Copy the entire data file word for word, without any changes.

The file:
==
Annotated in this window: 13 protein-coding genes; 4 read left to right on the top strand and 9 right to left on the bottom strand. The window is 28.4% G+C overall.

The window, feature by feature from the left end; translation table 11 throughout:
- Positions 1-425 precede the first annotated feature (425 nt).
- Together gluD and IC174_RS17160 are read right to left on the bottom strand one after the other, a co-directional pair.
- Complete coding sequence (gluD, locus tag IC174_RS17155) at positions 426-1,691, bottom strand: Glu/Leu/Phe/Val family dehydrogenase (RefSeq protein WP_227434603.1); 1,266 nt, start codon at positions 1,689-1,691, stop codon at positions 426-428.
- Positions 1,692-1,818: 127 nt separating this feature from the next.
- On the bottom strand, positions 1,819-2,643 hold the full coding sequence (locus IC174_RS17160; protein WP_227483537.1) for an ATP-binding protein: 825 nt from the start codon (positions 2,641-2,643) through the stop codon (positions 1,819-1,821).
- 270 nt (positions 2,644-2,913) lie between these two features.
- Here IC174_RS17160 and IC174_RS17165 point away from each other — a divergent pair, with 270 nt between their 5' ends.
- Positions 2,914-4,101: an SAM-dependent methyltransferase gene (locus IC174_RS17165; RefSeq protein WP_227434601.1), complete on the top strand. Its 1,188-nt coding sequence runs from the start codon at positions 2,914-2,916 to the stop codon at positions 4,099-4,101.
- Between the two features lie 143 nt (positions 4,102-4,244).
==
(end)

Annotated in this window: 13 protein-coding genes; 4 read left to right on the top strand and 9 right to left on the bottom strand. The window is 28.4% G+C overall.

The window, feature by feature from the left end; translation table 11 throughout:
- Positions 1-425 precede the first annotated feature (425 nt).
- Together gluD and IC174_RS17160 are read right to left on the bottom strand one after the other, a co-directional pair.
- Complete coding sequence (gluD, locus tag IC174_RS17155) at positions 426-1,691, bottom strand: Glu/Leu/Phe/Val family dehydrogenase (RefSeq protein WP_227434603.1); 1,266 nt, start codon at positions 1,689-1,691, stop codon at positions 426-428.
- Positions 1,692-1,818: 127 nt separating this feature from the next.
- On the bottom strand, positions 1,819-2,643 hold the full coding sequence (locus IC174_RS17160; protein WP_227483537.1) for an ATP-binding protein: 825 nt from the start codon (positions 2,641-2,643) through the stop codon (positions 1,819-1,821).
- 270 nt (positions 2,644-2,913) lie between these two features.
- Here IC174_RS17160 and IC174_RS17165 point away from each other — a divergent pair, with 270 nt between their 5' ends.
- Positions 2,914-4,101: an SAM-dependent methyltransferase gene (locus IC174_RS17165; RefSeq protein WP_227434601.1), complete on the top strand. Its 1,188-nt coding sequence runs from the start codon at positions 2,914-2,916 to the stop codon at positions 4,099-4,101.
- Between the two features lie 143 nt (positions 4,102-4,244).